Please ensure Javascript is enabled for purposes of website accessibility

Top 5: ‘This meeting is over’

Baltimore has begun installing charging stations for electric cars in city garages, and The Daily Record investigates two mansions in Potomac that are owned by African dictators with documented human rights violations. Those stories and more in this week’s business top 5.

1. EBDI head walks out of City Hall during meeting – by Melody Simmons

A meeting to address construction and communication problems between residents of Middle East and East Baltimore Development Inc. was abruptly halted Tuesday after two top executives from EBDI walked out when a reporter showed up.

EBDI’s CEO, Christopher Shea, and its senior vice president of real estate development, Dennis Miller, stopped the scheduled two-hour meeting minutes after it began.

2. Downtown Partnership looks to continue growth in ‘The 401? – by Nicholas Sohr

Encouraged by robust population growth in the city’s center, Downtown Partnership of Baltimore Inc. will soon launch a marketing effort with billboards, bumper stickers and even a signature cocktail to attract more residents to “The 401.”

“We have this growing downtown that is incredibly diverse, that is flying under the radar, and we need to draw some attention to it,” partnership President J. Kirby Fowler said before the organization’s annual meeting Wednesday night.

3. Baltimore installs 9 chargers for electric cars – by Melody Simmons

Nine city-owned parking garages had electric vehicle charging stations installed Wednesday along with creation of 18 dedicated parking spaces for the effort in each garage.

Mayor Stephanie Rawlings-Blake drove a 2011 Chevy Volt to as part of a demonstration about the plug-in stations that offer a free hot shot for drivers who are paying to park in the city-owned garages.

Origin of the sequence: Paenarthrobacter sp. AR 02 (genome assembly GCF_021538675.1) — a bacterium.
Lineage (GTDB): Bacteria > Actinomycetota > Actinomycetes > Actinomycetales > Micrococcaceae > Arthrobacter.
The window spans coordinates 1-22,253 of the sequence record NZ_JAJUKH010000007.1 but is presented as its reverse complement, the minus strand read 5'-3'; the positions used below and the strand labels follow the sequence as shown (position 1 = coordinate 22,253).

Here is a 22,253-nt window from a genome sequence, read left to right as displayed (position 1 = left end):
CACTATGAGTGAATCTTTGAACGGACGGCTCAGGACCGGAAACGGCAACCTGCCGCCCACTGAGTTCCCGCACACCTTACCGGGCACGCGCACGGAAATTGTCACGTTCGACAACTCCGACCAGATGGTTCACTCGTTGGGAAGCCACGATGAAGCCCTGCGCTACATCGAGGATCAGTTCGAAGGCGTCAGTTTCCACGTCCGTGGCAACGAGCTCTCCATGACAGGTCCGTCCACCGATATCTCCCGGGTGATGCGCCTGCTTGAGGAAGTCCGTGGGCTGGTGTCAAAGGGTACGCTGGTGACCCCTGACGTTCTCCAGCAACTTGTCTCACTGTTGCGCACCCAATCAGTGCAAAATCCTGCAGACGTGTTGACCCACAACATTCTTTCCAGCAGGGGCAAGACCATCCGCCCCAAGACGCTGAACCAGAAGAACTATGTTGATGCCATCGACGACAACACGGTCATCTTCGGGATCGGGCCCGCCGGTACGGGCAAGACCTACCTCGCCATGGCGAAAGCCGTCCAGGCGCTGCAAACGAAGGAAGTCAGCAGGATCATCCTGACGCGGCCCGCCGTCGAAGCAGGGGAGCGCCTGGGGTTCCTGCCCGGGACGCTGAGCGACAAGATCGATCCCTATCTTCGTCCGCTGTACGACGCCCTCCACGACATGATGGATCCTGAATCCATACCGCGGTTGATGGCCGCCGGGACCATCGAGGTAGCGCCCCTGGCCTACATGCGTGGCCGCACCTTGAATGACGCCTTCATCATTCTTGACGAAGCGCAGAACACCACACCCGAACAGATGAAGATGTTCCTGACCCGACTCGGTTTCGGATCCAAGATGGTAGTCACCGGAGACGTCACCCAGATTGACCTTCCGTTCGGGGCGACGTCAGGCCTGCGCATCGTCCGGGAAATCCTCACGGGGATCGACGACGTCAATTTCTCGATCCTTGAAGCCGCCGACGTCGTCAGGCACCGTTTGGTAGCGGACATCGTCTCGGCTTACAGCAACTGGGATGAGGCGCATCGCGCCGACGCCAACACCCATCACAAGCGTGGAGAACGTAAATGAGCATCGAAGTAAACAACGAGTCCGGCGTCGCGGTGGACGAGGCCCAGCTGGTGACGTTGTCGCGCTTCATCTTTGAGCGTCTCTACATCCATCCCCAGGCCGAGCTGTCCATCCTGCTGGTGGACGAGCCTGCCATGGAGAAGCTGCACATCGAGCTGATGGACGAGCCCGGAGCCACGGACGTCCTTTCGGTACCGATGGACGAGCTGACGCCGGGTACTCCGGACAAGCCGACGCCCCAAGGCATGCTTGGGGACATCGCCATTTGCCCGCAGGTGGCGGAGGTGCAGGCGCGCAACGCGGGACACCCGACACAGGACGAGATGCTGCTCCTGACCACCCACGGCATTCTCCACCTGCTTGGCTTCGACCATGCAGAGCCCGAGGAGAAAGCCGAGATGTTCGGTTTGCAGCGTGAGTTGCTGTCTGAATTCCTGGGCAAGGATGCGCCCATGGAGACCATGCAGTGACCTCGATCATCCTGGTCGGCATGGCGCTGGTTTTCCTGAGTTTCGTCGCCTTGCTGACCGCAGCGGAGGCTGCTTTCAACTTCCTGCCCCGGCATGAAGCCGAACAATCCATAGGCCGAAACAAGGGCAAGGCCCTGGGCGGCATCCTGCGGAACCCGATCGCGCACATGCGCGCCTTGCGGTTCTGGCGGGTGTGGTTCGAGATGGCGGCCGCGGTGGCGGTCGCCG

4. Pricey Potomac street boasts mansions linked to African rulers – by Ben Mook

Neighbors on Bent Cross Drive, a quiet street of gated mansions and immaculate lawns, include the usual suspects for one of Maryland’s priciest ZIP codes — professional basketball players, doctors, business executives and … African dictators?

This tony community close to Washington, D.C., has always been attractive to power brokers from the nation’s capital. But a review of tax records and details of investigations carried out by Gambian journalists has indicated that at least two African dictators with documented histories of human rights violations own homes here.

5. Under Armour third quarter profit up 32 percent – by Ben Mook

Profits were up 32 percent at Under Armour Inc. in the third quarter of 2011 as revenue continued to increase due to new products including charged cotton and fleece.

The Baltimore-based company announced Tuesday that net revenue was up 42 percent in the third quarter to $466 million, compared to $329 million in the previous year. Profit was $46 million compared to $35 million during the third quarter of 2010.